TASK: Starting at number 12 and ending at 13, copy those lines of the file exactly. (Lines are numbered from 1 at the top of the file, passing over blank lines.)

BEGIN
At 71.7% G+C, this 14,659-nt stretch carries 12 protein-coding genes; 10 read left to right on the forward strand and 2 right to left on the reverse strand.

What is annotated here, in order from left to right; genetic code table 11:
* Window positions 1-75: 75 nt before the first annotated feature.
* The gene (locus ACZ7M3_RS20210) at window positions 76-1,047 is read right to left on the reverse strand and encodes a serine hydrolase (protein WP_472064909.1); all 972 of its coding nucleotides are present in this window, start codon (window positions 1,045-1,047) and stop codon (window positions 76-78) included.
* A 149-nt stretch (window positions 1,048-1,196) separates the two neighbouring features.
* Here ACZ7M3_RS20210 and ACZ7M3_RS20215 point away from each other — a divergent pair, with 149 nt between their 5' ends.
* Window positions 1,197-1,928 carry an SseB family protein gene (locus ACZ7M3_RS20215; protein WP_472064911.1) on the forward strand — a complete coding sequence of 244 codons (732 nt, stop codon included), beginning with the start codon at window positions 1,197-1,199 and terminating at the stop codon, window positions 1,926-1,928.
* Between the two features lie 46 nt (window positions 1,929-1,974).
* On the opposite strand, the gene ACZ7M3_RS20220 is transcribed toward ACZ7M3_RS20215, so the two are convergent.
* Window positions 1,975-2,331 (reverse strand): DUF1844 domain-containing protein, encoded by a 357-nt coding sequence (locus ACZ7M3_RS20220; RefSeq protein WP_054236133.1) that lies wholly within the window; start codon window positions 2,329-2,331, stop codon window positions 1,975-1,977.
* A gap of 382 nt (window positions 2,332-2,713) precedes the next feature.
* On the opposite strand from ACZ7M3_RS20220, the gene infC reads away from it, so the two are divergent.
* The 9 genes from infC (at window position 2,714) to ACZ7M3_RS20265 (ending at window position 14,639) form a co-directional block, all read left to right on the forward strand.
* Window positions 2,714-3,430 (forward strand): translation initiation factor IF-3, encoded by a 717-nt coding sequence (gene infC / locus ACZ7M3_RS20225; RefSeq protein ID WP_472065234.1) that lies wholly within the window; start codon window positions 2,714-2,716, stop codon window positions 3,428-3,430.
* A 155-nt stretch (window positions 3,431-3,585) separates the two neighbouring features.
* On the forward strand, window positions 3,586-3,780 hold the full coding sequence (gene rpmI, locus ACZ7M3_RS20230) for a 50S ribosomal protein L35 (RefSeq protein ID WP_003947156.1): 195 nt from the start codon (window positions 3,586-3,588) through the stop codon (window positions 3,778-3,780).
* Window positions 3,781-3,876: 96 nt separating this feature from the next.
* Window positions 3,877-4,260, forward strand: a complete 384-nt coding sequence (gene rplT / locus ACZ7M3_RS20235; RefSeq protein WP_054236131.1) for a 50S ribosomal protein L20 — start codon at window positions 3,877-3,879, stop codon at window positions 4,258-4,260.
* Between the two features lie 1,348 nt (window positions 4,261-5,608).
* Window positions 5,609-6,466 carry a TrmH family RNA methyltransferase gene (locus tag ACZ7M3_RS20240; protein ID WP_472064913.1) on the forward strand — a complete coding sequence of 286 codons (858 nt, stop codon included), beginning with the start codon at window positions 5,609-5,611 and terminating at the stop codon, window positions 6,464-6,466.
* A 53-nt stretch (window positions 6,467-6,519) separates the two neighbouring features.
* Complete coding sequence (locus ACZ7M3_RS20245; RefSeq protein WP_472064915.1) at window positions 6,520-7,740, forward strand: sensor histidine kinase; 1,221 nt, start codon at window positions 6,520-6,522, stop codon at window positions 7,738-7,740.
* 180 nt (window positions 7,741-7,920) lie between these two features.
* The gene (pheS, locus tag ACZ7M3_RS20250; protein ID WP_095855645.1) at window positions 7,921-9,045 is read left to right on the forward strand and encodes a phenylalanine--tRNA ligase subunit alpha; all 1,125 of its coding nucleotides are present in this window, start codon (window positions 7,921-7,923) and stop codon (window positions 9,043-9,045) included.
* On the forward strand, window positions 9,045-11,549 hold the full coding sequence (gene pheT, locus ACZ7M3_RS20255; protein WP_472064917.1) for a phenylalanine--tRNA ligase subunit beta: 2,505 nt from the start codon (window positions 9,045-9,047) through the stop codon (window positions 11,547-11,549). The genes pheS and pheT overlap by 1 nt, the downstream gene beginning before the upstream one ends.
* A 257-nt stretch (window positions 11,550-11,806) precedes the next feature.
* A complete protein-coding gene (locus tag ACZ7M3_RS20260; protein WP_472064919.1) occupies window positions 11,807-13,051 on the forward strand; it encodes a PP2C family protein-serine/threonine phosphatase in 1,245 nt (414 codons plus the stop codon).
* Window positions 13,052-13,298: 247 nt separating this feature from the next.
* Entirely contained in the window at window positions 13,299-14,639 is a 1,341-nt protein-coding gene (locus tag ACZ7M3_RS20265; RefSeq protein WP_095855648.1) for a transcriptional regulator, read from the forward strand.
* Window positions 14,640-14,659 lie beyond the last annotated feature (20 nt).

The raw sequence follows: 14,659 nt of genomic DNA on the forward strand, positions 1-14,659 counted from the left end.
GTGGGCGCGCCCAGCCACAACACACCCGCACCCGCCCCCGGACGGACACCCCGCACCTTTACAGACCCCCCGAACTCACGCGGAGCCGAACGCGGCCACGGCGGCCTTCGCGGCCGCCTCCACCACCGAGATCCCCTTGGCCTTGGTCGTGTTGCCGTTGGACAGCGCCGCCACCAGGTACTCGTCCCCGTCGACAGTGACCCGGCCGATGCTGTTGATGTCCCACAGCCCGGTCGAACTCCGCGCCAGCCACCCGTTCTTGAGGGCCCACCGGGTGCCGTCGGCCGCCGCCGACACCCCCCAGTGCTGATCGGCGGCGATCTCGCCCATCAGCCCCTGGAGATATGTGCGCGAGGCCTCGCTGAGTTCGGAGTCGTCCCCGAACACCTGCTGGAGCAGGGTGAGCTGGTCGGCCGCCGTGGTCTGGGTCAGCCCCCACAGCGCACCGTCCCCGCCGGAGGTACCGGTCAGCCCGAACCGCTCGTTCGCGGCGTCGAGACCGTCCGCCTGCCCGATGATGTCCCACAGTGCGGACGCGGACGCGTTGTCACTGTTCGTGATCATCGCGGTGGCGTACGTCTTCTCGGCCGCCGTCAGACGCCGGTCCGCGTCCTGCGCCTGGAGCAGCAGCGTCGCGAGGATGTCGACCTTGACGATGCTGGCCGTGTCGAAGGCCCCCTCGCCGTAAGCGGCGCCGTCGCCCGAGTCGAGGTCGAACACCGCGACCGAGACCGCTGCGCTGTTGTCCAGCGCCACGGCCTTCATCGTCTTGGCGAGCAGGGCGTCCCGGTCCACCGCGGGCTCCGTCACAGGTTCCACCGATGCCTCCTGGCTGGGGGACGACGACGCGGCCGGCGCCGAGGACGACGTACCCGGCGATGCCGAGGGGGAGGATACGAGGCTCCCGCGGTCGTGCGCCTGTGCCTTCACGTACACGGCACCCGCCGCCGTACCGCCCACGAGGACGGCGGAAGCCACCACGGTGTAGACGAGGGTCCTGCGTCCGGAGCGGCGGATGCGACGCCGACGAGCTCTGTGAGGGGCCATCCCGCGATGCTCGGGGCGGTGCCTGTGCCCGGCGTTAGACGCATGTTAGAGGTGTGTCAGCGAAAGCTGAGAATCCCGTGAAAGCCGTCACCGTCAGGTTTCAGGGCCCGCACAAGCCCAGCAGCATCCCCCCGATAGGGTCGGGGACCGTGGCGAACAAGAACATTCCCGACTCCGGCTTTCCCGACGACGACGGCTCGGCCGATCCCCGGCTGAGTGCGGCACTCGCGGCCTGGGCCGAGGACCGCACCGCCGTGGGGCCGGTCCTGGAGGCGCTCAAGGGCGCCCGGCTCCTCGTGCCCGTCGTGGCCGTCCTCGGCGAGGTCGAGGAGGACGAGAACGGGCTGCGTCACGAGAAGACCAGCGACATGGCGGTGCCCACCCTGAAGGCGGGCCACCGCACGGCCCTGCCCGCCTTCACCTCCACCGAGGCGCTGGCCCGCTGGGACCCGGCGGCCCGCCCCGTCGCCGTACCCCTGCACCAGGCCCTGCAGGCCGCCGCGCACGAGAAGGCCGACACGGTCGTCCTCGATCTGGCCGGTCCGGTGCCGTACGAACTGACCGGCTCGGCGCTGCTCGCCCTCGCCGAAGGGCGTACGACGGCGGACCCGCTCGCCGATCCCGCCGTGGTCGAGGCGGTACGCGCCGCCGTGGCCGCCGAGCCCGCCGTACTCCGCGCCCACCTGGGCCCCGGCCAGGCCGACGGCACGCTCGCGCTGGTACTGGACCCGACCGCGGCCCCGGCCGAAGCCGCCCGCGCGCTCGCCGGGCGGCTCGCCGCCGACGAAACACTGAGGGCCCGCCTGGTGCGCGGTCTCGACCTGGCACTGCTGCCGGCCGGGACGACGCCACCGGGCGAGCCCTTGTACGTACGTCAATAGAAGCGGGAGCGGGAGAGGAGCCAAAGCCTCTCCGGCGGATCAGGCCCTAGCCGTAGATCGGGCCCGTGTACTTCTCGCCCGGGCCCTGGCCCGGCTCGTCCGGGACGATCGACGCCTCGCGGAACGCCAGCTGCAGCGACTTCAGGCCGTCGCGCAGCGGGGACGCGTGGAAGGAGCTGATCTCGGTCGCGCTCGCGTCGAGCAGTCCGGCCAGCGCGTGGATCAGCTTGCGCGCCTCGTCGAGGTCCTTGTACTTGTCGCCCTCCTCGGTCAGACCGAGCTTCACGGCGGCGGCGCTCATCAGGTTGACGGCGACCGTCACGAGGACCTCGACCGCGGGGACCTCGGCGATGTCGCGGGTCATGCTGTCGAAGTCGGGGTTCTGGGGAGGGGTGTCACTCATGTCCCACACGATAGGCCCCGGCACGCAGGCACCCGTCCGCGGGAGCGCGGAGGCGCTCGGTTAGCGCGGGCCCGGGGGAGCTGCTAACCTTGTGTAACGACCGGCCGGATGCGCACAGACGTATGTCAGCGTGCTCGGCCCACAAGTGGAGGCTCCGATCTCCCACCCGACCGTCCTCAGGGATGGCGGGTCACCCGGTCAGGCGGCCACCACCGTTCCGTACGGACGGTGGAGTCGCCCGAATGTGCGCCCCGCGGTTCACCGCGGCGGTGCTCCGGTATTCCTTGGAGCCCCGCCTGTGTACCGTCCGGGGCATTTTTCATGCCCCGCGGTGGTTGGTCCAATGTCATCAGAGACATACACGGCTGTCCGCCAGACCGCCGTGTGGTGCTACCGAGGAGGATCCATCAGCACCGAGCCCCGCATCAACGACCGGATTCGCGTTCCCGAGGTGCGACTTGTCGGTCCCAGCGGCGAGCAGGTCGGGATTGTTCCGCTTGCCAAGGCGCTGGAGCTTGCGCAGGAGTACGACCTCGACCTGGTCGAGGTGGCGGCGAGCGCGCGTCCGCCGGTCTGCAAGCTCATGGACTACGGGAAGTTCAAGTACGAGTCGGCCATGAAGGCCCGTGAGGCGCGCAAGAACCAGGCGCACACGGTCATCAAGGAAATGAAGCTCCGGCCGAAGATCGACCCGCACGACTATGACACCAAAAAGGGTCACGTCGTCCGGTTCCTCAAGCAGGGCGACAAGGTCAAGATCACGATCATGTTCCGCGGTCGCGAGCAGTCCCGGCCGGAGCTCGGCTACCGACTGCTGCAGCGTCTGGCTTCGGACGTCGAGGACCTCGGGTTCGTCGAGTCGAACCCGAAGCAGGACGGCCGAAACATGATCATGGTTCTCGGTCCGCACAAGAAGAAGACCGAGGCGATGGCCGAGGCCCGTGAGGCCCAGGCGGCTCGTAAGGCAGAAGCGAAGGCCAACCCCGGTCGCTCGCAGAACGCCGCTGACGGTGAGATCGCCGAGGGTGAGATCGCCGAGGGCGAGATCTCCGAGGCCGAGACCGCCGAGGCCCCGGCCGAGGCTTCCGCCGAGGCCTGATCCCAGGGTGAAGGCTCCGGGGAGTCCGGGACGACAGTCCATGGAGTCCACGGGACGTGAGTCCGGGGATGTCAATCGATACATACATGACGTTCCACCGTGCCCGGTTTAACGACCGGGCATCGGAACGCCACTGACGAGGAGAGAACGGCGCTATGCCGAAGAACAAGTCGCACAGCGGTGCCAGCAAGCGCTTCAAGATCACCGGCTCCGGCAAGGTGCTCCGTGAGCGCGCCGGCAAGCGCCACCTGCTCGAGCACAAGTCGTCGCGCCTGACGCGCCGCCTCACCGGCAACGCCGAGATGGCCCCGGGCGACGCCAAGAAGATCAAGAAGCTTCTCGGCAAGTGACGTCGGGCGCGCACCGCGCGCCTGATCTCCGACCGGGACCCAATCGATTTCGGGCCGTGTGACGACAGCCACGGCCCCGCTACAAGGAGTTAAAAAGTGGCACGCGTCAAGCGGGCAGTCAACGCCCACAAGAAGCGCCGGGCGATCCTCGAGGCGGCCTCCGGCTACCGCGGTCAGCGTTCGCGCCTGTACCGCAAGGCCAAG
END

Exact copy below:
* On the opposite strand from ACZ7M3_RS20220, the gene infC reads away from it, so the two are divergent.
* The 9 genes from infC (at window position 2,714) to ACZ7M3_RS20265 (ending at window position 14,639) form a co-directional block, all read left to right on the forward strand.